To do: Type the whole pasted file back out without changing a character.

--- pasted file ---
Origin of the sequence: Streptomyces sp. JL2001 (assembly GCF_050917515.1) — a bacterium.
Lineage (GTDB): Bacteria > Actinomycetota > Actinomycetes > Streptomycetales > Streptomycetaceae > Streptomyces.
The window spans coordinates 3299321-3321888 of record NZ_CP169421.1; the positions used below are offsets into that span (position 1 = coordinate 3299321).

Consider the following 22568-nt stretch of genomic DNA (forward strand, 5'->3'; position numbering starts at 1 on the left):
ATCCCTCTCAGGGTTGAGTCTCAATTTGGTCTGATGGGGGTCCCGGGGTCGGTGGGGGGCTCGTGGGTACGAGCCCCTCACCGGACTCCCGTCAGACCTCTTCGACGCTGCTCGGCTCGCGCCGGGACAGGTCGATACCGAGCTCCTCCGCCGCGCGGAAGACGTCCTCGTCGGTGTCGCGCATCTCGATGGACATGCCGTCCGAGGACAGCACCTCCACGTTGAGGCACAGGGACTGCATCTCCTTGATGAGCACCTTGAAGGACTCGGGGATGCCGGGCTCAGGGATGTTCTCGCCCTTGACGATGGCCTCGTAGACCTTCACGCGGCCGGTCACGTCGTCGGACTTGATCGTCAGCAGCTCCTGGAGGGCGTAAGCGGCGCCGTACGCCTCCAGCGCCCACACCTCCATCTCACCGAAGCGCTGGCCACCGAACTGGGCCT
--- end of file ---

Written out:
Origin of the sequence: Streptomyces sp. JL2001 (assembly GCF_050917515.1) — a bacterium.
Lineage (GTDB): Bacteria > Actinomycetota > Actinomycetes > Streptomycetales > Streptomycetaceae > Streptomyces.
The window spans coordinates 3299321-3321888 of record NZ_CP169421.1; the positions used below are offsets into that span (position 1 = coordinate 3299321).

Consider the following 22568-nt stretch of genomic DNA (forward strand, 5'->3'; position numbering starts at 1 on the left):
ATCCCTCTCAGGGTTGAGTCTCAATTTGGTCTGATGGGGGTCCCGGGGTCGGTGGGGGGCTCGTGGGTACGAGCCCCTCACCGGACTCCCGTCAGACCTCTTCGACGCTGCTCGGCTCGCGCCGGGACAGGTCGATACCGAGCTCCTCCGCCGCGCGGAAGACGTCCTCGTCGGTGTCGCGCATCTCGATGGACATGCCGTCCGAGGACAGCACCTCCACGTTGAGGCACAGGGACTGCATCTCCTTGATGAGCACCTTGAAGGACTCGGGGATGCCGGGCTCAGGGATGTTCTCGCCCTTGACGATGGCCTCGTAGACCTTCACGCGGCCGGTCACGTCGTCGGACTTGATCGTCAGCAGCTCCTGGAGGGCGTAAGCGGCGCCGTACGCCTCCAGCGCCCACACCTCCATCTCACCGAAGCGCTGGCCACCGAACTGGGCCT